Tag Archives: crappie

Blue Bank Resort On Lake Reelfoot

American Press Travel News July 7, Bob and Barb “On The Road Again”-  this time, “nesting” at Blue Bank Resort, at Lake Reelfoot in Horn Beak, TN.

Note* we will be posting all week. Now just testing to determine connectivity! Please stay tuned to some exciting stuff coming up!

 

For the Cold Country Outdoors Folk!

Monthly News & Updates
The ground hog has told us, six more weeks of winter. This means six more weeks of big panfish, pike, and drag pulling trout through the ice! Even with the warm winter we have had, many days have been spent on the ice targeting panfish, pike, and lake Michigan trout. Ice conditions are holding steady on most of our lakes and harbors in Wisconsin. There is still time to give us a call and get in on some of the action we have had all winter.
March 8th-12th Wolf Pack will have a booth at the sport show in Milwaukee. Keep an eye out for any show specials we might have. Captain Tyler Chisholm will be giving a seminar on Mississippi River duck hunting on the 8th at 4:30pm and another seminar about field duck and goose hunting on the 11th at 7:30pm. Come check it out, its going to be a good show.
Blackhawk Lake Kids Event
In recent weeks we helped host 27 kids on Blackhawk Lake near Highland, WI. Each kid was taken through our program including ice safety, species identification, tip-up fishing, panfishing, electronics, and shelters. At the end the event each kid was given a bag of product from our sponsors at Frabill, Custom Jigs and Spins, and Jiffy. Outdoor Wisconsin, Ultimate Outdoors Radio, and Outdoor Junkies where there as well covering the event for TV and radio.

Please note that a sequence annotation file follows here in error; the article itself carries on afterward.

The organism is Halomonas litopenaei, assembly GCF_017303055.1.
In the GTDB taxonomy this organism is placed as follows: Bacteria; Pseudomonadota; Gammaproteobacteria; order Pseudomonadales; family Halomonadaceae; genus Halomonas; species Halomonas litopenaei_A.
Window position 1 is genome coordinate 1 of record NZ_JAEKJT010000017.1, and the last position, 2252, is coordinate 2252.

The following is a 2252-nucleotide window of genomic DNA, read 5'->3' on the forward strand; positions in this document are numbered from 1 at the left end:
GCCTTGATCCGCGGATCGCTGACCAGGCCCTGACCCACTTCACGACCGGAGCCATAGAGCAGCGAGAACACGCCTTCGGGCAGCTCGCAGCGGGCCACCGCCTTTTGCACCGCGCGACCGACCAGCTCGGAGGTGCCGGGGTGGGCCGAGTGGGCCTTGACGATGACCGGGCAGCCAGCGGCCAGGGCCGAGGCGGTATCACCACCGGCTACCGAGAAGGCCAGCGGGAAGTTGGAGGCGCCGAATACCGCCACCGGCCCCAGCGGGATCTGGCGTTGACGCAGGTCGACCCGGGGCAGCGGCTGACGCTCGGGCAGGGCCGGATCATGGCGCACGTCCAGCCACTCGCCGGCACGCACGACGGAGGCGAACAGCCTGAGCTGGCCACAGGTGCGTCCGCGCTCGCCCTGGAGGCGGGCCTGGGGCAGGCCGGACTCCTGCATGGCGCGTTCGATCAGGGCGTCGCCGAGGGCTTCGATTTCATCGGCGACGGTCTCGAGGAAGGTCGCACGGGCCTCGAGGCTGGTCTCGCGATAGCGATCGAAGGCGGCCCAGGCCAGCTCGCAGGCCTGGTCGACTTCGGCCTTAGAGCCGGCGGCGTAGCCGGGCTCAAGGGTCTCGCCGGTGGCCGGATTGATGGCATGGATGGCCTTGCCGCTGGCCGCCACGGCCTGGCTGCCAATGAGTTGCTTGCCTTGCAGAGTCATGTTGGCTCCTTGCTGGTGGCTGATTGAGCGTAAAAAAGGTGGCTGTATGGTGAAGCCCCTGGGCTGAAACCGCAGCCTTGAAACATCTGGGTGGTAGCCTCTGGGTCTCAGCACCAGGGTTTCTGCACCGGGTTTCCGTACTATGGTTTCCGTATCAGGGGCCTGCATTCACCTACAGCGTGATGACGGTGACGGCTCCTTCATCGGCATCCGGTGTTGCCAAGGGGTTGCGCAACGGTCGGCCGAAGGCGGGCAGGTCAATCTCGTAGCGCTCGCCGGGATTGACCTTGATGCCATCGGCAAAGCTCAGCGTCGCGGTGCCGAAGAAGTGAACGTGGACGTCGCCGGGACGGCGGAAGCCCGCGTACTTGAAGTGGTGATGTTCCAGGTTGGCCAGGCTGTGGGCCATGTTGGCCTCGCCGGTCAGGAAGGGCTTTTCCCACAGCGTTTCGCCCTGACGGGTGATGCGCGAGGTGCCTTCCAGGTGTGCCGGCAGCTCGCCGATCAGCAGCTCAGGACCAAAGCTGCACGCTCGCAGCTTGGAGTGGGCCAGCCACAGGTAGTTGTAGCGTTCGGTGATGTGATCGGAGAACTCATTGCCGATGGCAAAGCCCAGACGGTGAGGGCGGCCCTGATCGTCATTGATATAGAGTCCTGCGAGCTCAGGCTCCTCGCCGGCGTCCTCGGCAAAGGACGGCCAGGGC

If you have an event that you would consider us hosting, whether on the ice or on the water. Our team would love to help. Give us a call at (920)-207-1212 for more information.

Crappie Fishing Times 4 with Guide, Mark Travis

 

Guide Mark Travis
Guide Mark Travis has his own way of going after bush crappie.
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Note: Pole holders that hold 16-poles fore and aft of this 20-foot fishing platform, loaded with electronic bottom finding equipment.
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Guide Travis and the first crappie of our day!    
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Up and down with a weight, a bobber and a swimming minnow! Yep, crappie run out of their cover and bite!

AAPtravelnews-Gallatin, TN.-May 1st-Bob and Barb “On The Water Again.”  Fishing with writer buddies, just behind Johnny Cash’s burned down home.  Guide, Mark Travis fishes 4-crappie poles per angler and has some uniquely developed strategies to put crappie in his boat. GuideTravis says that the 1-ounce weight keep the line straight down, the bobber keeps the bait out of the brush-pile and crappie grab and run, so any movement on the bobber must be a quick response of lifting that rod straight up, most often with a hooked crappie in tow. 

Get in touch with Mark for a fishing good time at www.crappieguideservice.com   and call him at: 615-542-9888

 

Aim for the O2 Move regularly, change offerings often: you’ll crack midwinter’s code

Ice-Fishing-300x200APtravelnews-February 2nd,Provided and shared article by Mitch Eeagan Imagine your home growing darker by the day, to the point you haven’t seen sunlight in over a month. Moreover, your surroundings are growing colder by the day. In fact, it’s so frigid that your muscles have become rigid; to the point it’s all you can do to muster moving a few feet…even to eat. And you’re hungry.

Oxygen is diminishing, too. Some areas are completely void of oxygen, while other pockets have just enough to sustain life. So you migrate to where respiration is still an option. To say life’s registering a zero on the fun-o-meter is an understatement. And with that lowly scenario in place, you now know what it’s like to be a fish living in the Ice Belt during the dead of winter. It’s been a long time since light penetrated the surface and temperatures are at the coldest they will be all year. To boot, the lack of vegetation, rain and wave action have oxygen levels dwindling rapidly.